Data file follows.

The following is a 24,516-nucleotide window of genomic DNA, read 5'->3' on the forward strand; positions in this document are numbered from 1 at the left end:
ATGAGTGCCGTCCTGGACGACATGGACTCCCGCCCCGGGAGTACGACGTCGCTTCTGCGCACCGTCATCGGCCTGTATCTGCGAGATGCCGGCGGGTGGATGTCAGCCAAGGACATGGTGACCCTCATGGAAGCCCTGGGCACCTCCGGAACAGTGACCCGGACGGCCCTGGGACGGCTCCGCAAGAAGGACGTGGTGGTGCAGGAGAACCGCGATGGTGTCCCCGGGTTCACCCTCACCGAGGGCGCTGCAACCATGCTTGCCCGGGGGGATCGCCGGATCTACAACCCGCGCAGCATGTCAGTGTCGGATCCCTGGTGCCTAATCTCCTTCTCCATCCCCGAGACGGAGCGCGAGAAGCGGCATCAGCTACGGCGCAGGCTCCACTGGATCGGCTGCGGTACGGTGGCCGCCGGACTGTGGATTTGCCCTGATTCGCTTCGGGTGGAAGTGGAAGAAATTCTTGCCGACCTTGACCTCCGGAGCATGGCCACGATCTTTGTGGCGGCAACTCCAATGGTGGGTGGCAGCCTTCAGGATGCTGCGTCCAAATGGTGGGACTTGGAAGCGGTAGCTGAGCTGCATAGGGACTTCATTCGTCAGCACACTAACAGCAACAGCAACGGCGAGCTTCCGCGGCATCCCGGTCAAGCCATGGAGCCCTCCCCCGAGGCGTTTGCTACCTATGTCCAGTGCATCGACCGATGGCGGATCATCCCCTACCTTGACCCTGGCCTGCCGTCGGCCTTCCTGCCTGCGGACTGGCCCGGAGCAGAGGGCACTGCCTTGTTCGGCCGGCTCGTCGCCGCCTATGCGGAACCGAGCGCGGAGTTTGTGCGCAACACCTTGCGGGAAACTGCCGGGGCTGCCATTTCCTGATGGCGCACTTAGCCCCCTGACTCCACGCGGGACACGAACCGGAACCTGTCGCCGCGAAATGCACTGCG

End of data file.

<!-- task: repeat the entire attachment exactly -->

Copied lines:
The following is a 24,516-nucleotide window of genomic DNA, read 5'->3' on the forward strand; positions in this document are numbered from 1 at the left end:
ATGAGTGCCGTCCTGGACGACATGGACTCCCGCCCCGGGAGTACGACGTCGCTTCTGCGCACCGTCATCGGCCTGTATCTGCGAGATGCCGGCGGGTGGATGTCAGCCAAGGACATGGTGACCCTCATGGAAGCCCTGGGCACCTCCGGAACAGTGACCCGGACGGCCCTGGGACGGCTCCGCAAGAAGGACGTGGTGGTGCAGGAGAACCGCGATGGTGTCCCCGGGTTCACCCTCACCGAGGGCGCTGCAACCATGCTTGCCCGGGGGGATCGCCGGATCTACAACCCGCGCAGCATGTCAGTGTCGGATCCCTGGTGCCTAATCTCCTTCTCCATCCCCGAGACGGAGCGCGAGAAGCGGCATCAGCTACGGCGCAGGCTCCACTGGATCGGCTGCGGTACGGTGGCCGCCGGACTGTGGATTTGCCCTGATTCGCTTCGGGTGGAAGTGGAAGAAATTCTTGCCGACCTTGACCTCCGGAGCATGGCCACGATCTTTGTGGCGGCAACTCCAATGGTGGGTGGCAGCCTTCAGGATGCTGCGTCCAAATGGTGGGACTTGGAAGCGGTAGCTGAGCTGCATAGGGACTTCATTCGTCAGCACACTAACAGCAACAGCAACGGCGAGCTTCCGCGGCATCCCGGTCAAGCCATGGAGCCCTCCCCCGAGGCGTTTGCTACCTATGTCCAGTGCATCGACCGATGGCGGATCATCCCCTACCTTGACCCTGGCCTGCCGTCGGCCTTCCTGCCTGCGGACTGGCCCGGAGCAGAGGGCACTGCCTTGTTCGGCCGGCTCGTCGCCGCCTATGCGGAACCGAGCGCGGAGTTTGTGCGCAACACCTTGCGGGAAACTGCCGGGGCTGCCATTTCCTGATGGCGCACTTAGCCCCCTGACTCCACGCGGGACACGAACCGGAACCTGTCGCCGCGAAATGCACTGCG